AI News, Graph-based machine learning: Part 2
- On Tuesday, June 5, 2018
- By Read More
Graph-based machine learning: Part 2
In my previous post, we discussed the foundation of community detection using modularity optimization.
Two great properties emerge from this approach These are important points to highlight as they make distributed computation a prime candidate for this memory problem.
The best way to do this at scale (when you don’t know where the information ultimately is on disk) is by using distributed transactions (aka passing messages).
In the context of community detection, each node sends a message to its neighbors with content along the lines of: “Hey I’m your friendly neighbor Node 3 from Community 12” If you’ve ever worked with graphs you’re likely to be very familiar with the concepts of vertices and edges.
Independently, and in parallel, each node waits for its turn to reduce all its messages into a coherent local sum of weighted edges, and make a decision based on the local modularity deltaQ of each neighboring community.
This is done by creating a new graph with a new set of nodes (corresponding to each community) and edges being inferred from the edges during the previous computation (e.g.
Note that additional information, say the internal coherence within a community, can be propagated in a similar fashion to the condensed node and provide valuable information.
Finally, here we have a fully functional procedure to perform modularity optimization on graphs of ridiculously large size, assuming we have enough computers to store all the information on disk.
The intermediary step should therefore be saved for further investigation as they likely yield valuable information on the structural complexity of the data.
This change of scales, previously limited by RAM, opens exciting perspectives as the self modular structure of complex systems have been shown to hold crucial information to understanding their nature.
Being an unsupervised learning technique and an initial starting point for a lot of analysis, the low barriers of entry make this approach applicable to a wide range of datasets.
- On Thursday, September 19, 2019
24. Community Detection in Graphs - Motivation | Stanford University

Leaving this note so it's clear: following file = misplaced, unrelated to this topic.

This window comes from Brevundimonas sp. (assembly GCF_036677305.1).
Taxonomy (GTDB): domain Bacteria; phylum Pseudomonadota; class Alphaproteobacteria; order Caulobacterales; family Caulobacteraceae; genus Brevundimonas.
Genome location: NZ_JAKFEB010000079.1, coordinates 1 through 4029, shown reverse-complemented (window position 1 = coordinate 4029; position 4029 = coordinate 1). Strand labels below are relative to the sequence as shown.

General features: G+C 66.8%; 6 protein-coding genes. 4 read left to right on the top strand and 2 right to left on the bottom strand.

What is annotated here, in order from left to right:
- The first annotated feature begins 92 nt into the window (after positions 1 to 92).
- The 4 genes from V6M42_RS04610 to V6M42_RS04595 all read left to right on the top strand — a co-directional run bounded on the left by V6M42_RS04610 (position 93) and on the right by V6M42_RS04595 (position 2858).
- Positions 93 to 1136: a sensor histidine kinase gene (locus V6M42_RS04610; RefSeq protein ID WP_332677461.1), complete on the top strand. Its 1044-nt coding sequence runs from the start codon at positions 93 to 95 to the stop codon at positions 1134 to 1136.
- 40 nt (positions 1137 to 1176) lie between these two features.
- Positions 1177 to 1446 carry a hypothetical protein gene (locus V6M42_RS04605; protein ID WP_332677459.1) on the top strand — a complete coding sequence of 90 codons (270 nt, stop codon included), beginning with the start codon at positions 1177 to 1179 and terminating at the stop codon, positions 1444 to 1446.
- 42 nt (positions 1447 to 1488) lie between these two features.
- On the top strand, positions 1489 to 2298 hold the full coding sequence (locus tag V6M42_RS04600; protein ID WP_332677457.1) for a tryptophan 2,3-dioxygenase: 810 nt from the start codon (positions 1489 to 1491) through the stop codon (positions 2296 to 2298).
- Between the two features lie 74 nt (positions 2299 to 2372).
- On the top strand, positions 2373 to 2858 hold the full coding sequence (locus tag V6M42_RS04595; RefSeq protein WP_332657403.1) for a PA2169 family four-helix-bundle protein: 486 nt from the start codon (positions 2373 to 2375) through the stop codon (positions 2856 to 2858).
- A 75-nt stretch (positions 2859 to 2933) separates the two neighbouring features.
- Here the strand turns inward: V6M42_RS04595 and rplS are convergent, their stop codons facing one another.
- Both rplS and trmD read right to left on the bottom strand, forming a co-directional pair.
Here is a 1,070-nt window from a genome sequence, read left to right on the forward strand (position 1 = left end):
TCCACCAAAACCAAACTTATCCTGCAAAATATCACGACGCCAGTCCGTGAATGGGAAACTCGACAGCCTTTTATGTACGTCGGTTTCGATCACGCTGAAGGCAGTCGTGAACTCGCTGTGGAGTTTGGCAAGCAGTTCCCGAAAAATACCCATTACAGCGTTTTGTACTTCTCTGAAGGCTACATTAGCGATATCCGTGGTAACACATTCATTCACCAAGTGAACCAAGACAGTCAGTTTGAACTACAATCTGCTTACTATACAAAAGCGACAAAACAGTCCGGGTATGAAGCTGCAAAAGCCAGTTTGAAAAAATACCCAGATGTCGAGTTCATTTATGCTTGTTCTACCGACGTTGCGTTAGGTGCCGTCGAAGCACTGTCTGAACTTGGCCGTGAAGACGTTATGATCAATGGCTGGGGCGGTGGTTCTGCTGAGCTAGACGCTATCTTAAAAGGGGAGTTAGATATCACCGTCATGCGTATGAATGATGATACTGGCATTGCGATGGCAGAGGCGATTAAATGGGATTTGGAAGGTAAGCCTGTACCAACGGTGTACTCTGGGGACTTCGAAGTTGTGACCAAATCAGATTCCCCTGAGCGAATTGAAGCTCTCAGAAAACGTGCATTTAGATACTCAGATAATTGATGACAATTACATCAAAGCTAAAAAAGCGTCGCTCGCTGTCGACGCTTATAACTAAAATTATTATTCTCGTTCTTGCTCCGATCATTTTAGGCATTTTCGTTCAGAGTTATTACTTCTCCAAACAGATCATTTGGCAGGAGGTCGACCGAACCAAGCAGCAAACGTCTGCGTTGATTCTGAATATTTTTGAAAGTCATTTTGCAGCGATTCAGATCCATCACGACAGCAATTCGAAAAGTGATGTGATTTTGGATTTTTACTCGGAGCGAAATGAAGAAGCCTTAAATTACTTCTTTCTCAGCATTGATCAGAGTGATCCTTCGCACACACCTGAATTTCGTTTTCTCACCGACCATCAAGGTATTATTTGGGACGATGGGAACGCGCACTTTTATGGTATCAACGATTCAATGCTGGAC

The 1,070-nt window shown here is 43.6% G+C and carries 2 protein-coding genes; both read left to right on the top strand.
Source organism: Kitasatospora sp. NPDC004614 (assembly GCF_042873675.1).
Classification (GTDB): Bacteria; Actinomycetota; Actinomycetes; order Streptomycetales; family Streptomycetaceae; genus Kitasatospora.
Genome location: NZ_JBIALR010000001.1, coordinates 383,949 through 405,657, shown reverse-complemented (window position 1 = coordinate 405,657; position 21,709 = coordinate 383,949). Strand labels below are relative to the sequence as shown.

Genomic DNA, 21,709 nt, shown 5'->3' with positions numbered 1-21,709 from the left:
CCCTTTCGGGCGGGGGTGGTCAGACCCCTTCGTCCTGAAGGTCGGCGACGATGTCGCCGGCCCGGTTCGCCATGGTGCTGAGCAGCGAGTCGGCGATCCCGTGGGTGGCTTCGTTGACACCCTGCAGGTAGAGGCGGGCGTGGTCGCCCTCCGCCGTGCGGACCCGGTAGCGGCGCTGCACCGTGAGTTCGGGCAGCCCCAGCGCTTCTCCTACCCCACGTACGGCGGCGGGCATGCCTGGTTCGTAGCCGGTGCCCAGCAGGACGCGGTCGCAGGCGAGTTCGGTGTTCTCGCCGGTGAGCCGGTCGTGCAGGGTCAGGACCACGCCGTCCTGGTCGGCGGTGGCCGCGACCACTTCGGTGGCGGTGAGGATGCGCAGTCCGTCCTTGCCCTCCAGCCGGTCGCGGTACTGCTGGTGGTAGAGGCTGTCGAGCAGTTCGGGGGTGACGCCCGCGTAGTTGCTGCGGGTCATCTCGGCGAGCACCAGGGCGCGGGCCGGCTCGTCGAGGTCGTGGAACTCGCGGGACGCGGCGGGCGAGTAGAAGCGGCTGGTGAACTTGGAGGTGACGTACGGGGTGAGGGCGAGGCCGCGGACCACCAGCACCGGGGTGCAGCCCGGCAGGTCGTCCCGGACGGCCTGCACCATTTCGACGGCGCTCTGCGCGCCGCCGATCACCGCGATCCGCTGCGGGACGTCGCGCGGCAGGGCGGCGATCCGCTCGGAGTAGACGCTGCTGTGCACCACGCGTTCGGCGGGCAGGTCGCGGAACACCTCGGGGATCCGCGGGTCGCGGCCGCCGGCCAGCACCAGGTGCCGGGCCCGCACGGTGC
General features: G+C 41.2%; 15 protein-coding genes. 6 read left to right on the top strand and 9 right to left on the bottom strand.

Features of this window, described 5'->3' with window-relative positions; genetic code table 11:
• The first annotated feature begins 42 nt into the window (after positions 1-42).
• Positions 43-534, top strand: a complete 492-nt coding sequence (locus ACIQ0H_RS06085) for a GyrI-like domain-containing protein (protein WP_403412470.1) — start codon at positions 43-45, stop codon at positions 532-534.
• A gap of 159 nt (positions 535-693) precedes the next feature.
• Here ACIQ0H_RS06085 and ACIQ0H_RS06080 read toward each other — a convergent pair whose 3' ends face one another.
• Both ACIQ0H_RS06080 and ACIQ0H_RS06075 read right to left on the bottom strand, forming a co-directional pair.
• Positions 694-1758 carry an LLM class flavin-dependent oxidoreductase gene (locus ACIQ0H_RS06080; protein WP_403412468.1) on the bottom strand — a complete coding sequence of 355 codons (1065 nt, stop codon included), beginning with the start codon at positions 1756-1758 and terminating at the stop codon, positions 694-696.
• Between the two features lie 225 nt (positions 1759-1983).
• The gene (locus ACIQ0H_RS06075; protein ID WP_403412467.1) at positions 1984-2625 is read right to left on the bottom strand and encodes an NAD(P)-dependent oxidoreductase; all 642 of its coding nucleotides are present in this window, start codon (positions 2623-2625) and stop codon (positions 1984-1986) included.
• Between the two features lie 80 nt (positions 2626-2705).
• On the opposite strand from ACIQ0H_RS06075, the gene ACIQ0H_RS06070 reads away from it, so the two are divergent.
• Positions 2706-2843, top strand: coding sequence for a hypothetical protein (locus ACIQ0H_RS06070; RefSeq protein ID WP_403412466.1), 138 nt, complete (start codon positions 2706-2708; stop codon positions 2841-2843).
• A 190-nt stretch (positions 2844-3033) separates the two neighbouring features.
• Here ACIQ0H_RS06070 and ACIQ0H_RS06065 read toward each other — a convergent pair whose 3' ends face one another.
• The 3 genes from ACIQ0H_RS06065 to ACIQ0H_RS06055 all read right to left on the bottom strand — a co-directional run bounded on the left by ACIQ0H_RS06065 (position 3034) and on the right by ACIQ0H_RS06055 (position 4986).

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Example to illustrate the calculation of Edge Betweenness using BFS
Introduction to SNA. Lecture 5. Network communities.
Cohesive subgroups. Graph cliques. Network communities. Graph partitioning. Modularity. Edge Betweenness. Spectral partitioning. Modularity maximization.
Gephi Modularity Tutorial
A quick tutorial on how to use gephi's modularity feature to detect communities and color code them in graphs.
Using Gephi to visualise and understand communities
Quick video to show how you can use Gephi (a free graph visualisation tool) to quickly visualise communities in a network and use some of the features in Gephi ...
My PhD thesis in ICTEAM: Detecting Communities
In this short video, researcher Arnaud Browet gives an overview of his PhD thesis «Algorithms for community and role detection in networks», which was ...
Network Clustering & Connectedness
Follow along with the course eBook: See the full course: The way in which a network is connected plays a .
Detecting Communities in a Network Using Girvan Newman Algorithm (Python Implementation)
Implementation using Networkx package of Python.
Network Analysis. Lecture 8. Network communitites
Cohesive subgroups. Graph cliques, k-plexes, k-cores. Network communities. Vertex similarity matrix. Similarity based clustering. Agglomerative clustering.
GTAC 2014: Impact of Community Structure on SAT Solver Performance
Zack Newsham (University of Waterloo) Modern CDCL SAT solvers routinely solve very large in- dustrial SAT instances in relatively short periods of time.